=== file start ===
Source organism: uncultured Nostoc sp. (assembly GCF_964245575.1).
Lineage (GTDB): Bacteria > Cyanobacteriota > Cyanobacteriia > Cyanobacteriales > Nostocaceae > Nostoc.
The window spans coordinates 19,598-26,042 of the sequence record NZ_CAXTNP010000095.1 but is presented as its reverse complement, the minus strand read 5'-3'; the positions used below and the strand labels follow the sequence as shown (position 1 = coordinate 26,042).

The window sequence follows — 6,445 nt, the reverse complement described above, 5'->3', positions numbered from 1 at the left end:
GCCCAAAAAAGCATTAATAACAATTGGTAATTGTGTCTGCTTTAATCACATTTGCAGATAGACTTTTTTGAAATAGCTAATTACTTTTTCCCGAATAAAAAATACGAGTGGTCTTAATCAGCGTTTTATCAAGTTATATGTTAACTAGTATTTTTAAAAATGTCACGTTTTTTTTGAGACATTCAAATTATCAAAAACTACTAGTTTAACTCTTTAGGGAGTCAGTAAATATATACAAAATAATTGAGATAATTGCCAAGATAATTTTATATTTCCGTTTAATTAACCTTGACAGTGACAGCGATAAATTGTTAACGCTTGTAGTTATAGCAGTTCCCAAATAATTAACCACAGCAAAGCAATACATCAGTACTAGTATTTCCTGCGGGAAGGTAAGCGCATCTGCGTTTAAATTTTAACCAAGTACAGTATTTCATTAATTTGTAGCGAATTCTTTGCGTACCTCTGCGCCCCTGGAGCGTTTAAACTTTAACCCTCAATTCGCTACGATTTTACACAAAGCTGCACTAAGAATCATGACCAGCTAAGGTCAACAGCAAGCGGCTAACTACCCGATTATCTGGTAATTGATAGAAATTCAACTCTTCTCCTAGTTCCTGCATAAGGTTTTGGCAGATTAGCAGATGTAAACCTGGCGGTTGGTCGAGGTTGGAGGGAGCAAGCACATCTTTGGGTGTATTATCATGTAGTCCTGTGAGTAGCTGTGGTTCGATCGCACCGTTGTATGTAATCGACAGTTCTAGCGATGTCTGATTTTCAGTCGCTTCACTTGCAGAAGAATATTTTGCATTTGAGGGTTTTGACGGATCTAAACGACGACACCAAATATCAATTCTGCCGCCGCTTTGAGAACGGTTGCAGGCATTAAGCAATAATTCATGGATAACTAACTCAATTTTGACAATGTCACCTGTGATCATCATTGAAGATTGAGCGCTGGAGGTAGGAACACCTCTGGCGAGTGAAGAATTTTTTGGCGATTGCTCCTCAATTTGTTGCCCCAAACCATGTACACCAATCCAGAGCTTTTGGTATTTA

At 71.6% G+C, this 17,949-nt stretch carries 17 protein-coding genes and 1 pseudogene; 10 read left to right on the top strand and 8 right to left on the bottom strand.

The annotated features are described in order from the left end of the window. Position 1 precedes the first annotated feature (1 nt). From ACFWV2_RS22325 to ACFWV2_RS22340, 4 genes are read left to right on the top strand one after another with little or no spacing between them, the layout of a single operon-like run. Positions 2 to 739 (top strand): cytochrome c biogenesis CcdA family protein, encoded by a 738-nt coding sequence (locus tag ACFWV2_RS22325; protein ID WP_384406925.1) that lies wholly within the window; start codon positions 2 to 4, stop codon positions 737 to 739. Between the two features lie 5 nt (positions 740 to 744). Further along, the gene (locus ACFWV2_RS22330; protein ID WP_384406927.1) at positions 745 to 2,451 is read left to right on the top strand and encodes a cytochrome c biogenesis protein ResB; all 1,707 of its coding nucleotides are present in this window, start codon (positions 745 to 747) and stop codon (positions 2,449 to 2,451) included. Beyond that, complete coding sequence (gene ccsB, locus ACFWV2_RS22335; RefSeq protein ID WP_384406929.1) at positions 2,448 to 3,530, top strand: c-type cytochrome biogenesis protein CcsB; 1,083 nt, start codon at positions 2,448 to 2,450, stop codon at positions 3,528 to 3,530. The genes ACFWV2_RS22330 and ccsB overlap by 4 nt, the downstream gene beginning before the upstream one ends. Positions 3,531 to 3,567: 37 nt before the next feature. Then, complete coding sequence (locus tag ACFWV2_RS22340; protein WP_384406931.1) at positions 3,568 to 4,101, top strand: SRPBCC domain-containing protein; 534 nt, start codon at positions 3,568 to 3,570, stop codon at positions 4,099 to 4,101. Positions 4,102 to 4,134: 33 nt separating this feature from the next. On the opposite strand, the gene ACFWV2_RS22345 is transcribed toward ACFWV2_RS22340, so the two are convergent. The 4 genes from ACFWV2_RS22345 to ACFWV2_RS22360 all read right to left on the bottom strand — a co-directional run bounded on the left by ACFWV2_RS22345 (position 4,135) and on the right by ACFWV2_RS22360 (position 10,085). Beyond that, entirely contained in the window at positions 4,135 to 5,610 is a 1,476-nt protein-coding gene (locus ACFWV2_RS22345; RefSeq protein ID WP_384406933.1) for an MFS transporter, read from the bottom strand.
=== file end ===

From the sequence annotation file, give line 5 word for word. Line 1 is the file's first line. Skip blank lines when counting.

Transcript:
GCCCAAAAAAGCATTAATAACAATTGGTAATTGTGTCTGCTTTAATCACATTTGCAGATAGACTTTTTTGAAATAGCTAATTACTTTTTCCCGAATAAAAAATACGAGTGGTCTTAATCAGCGTTTTATCAAGTTATATGTTAACTAGTATTTTTAAAAATGTCACGTTTTTTTTGAGACATTCAAATTATCAAAAACTACTAGTTTAACTCTTTAGGGAGTCAGTAAATATATACAAAATAATTGAGATAATTGCCAAGATAATTTTATATTTCCGTTTAATTAACCTTGACAGTGACAGCGATAAATTGTTAACGCTTGTAGTTATAGCAGTTCCCAAATAATTAACCACAGCAAAGCAATACATCAGTACTAGTATTTCCTGCGGGAAGGTAAGCGCATCTGCGTTTAAATTTTAACCAAGTACAGTATTTCATTAATTTGTAGCGAATTCTTTGCGTACCTCTGCGCCCCTGGAGCGTTTAAACTTTAACCCTCAATTCGCTACGATTTTACACAAAGCTGCACTAAGAATCATGACCAGCTAAGGTCAACAGCAAGCGGCTAACTACCCGATTATCTGGTAATTGATAGAAATTCAACTCTTCTCCTAGTTCCTGCATAAGGTTTTGGCAGATTAGCAGATGTAAACCTGGCGGTTGGTCGAGGTTGGAGGGAGCAAGCACATCTTTGGGTGTATTATCATGTAGTCCTGTGAGTAGCTGTGGTTCGATCGCACCGTTGTATGTAATCGACAGTTCTAGCGATGTCTGATTTTCAGTCGCTTCACTTGCAGAAGAATATTTTGCATTTGAGGGTTTTGACGGATCTAAACGACGACACCAAATATCAATTCTGCCGCCGCTTTGAGAACGGTTGCAGGCATTAAGCAATAATTCATGGATAACTAACTCAATTTTGACAATGTCACCTGTGATCATCATTGAAGATTGAGCGCTGGAGGTAGGAACACCTCTGGCGAGTGAAGAATTTTTTGGCGATTGCTCCTCAATTTGTTGCCCCAAACCATGTACACCAATCCAGAGCTTTTGGTATTTA